Roleplaying game sessions unfold as a series of questions and answers ping-ponging back and forth between GM and players. The basic nature of the form, as I’ve mentioned before, solves many of the problems of exposition that bedevil writers of drama or fiction. So when we look at the parceling of information into questions, answers and pipe beats, we’re looking at something the form already does well. Still, there are some insights from thinking about exposition beats that can help us to improve our games.
Information, we’ve seen, is more satisfying when it comes as the answer to a question already posed. This suggests that we should, when rattling off info about our settings, take care to leave the spaces for players to formulate their questions. It’s too easy, especially when playing in an exotic and extremely detailed world, to fall into the trap of extemporaneously paraphrasing vast swathes of setting material. Better to isolate the very few initial details about the locale and culture that will be relevant in the next few scenes. Tease them with the basics, get them wondering about mysteries, and let them find the answers as they go along. This lets them interact sooner with the world you’re so invested in. Let them discover it themselves, through action, rather than hearing about it in mini-lecture form.
A problem jokingly mentioned by several commenters last week was the difficulty of hiding pipe beats so that players don’t cotton onto them right away. Again here’s where the nature of RPGs comes to the rescue. Rather than seeding a secret clue and hoping to reveal it in a surprising way, you can look for seeming throwaway references whose significance you can build on in the course of the story. RPG stories generate loose ends. Find a way to unexpectedly tie them together and you’ll look like a genius—when really you’re just paying attention and fitting the pieces together as you go along. Writers in other forms enjoy the luxury of writing key scenes first and going back to tuck in the clues later. We on the other hand get a wide variety of elements to build on and seem clever simply by opportunistically choosing one that fits the moment at hand.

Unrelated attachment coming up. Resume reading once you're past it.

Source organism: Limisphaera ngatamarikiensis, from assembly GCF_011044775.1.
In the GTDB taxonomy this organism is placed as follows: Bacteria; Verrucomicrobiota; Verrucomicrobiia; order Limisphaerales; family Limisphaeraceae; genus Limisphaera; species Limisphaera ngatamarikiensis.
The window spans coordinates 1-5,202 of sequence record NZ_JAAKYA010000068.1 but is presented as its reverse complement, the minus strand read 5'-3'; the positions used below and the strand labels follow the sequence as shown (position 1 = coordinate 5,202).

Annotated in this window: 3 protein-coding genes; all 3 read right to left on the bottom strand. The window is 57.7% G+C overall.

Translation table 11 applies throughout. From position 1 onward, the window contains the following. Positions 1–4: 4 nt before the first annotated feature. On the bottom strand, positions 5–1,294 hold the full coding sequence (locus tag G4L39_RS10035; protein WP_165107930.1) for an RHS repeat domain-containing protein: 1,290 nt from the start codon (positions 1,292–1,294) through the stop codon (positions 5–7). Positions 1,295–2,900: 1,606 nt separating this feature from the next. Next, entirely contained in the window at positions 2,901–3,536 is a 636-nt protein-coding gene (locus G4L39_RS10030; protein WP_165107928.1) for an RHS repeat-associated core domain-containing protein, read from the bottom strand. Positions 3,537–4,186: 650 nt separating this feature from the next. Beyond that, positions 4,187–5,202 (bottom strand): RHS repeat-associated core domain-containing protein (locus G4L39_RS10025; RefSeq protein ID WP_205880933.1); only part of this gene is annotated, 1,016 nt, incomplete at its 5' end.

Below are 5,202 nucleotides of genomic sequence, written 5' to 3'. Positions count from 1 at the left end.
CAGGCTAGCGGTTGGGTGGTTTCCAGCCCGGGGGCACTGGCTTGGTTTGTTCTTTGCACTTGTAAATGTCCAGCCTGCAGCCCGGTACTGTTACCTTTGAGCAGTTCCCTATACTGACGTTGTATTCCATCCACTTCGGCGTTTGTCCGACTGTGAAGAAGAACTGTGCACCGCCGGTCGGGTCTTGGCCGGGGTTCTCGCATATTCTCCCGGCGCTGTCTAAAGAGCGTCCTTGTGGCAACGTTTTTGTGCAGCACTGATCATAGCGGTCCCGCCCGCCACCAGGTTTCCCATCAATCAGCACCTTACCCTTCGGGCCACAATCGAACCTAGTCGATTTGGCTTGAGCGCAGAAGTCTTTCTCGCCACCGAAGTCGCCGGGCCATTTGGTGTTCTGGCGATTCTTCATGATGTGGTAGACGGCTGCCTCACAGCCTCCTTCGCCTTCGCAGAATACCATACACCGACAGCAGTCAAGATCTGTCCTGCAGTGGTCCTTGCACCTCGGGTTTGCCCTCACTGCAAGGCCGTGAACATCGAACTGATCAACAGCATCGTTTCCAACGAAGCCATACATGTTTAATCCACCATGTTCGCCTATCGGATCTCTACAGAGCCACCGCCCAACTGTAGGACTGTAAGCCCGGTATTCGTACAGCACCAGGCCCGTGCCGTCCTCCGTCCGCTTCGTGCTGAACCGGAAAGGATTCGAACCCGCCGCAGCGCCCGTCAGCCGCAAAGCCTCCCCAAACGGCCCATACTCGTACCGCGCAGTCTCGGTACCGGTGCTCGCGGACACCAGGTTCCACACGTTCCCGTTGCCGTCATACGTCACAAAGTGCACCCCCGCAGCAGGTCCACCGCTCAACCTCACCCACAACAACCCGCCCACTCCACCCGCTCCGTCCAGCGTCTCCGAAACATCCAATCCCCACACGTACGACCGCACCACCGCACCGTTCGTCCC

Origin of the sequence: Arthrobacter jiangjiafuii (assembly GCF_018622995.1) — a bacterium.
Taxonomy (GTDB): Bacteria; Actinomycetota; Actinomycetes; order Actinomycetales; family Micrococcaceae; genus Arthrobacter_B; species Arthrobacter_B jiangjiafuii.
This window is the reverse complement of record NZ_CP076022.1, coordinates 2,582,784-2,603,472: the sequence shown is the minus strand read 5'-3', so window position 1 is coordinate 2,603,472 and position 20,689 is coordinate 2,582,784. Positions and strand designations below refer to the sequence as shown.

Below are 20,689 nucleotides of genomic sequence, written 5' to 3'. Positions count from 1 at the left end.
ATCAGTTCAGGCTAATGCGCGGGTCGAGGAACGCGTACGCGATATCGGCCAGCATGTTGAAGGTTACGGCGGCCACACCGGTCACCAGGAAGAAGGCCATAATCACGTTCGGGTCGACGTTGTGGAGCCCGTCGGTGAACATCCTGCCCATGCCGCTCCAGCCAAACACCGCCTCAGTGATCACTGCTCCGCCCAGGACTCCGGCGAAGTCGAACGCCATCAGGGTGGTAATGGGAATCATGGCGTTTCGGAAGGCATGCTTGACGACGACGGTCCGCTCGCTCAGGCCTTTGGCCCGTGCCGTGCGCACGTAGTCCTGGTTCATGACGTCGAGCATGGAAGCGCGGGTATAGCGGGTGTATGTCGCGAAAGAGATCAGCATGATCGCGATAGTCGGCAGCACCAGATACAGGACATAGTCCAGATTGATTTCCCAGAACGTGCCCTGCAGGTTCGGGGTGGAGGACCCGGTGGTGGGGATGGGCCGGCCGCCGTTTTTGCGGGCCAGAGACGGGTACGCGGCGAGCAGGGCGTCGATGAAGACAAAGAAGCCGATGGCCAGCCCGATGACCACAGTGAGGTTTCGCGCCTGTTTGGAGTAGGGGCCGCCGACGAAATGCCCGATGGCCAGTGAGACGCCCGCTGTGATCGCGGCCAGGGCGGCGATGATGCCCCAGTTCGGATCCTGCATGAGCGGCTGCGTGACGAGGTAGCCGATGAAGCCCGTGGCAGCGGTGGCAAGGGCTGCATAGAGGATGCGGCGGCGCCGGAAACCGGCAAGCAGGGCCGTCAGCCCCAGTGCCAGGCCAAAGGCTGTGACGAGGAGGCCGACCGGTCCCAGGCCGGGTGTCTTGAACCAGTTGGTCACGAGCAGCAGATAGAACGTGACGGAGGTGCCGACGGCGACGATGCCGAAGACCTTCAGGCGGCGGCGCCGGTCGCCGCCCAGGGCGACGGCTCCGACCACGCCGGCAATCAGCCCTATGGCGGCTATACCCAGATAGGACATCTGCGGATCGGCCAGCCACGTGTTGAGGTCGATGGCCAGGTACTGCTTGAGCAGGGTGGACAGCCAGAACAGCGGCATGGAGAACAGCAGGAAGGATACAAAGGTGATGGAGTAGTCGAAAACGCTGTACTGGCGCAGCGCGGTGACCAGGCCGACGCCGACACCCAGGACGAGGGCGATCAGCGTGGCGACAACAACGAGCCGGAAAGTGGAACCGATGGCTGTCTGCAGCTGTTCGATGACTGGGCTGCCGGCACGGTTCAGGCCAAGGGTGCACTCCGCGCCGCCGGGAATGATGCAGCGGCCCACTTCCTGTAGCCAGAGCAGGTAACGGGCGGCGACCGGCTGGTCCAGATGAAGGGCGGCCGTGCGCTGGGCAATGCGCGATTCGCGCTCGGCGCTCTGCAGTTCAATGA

Then there’s the converse problem of getting them to notice any of the information they’re supposed to be looking for. If players can’t find what seems like obvious facts, there’s either an interface error or they’re not interested in the questions you’re leading them to. As GMs we know the answer to the mystery at hand and may find it painfully simple. The players aren’t necessarily processing every detail, or picturing the situation as you are. Their discussions with one another add more red herrings to the story than you’re likely to see in a book or TV episode. Your challenge is often not to mystify but to clarify.
Players who regularly fail to investigate or figure out anything are demonstrating a disinterest in digging up the facts they need to orient themselves in your story. Here you need to not so much communicate the mystery more clearly, as to radically edit it so they can get on with what really interests them, whether it’s fighting, interaction, exploration or fill in the blank.
Whatever the issue, most informational road blocks in roleplaying sessions can be solved by breaking the exposition down into discrete, bite-sized chunks. This way the basic facts will be easily remembered and pieced together. Better yet, let the players lead you through the story by pursuing the answers to questions they formulate.
When a scene flounders, ask yourself: what’s the question here? By answering this question for yourself, you can begin to answer it for your players.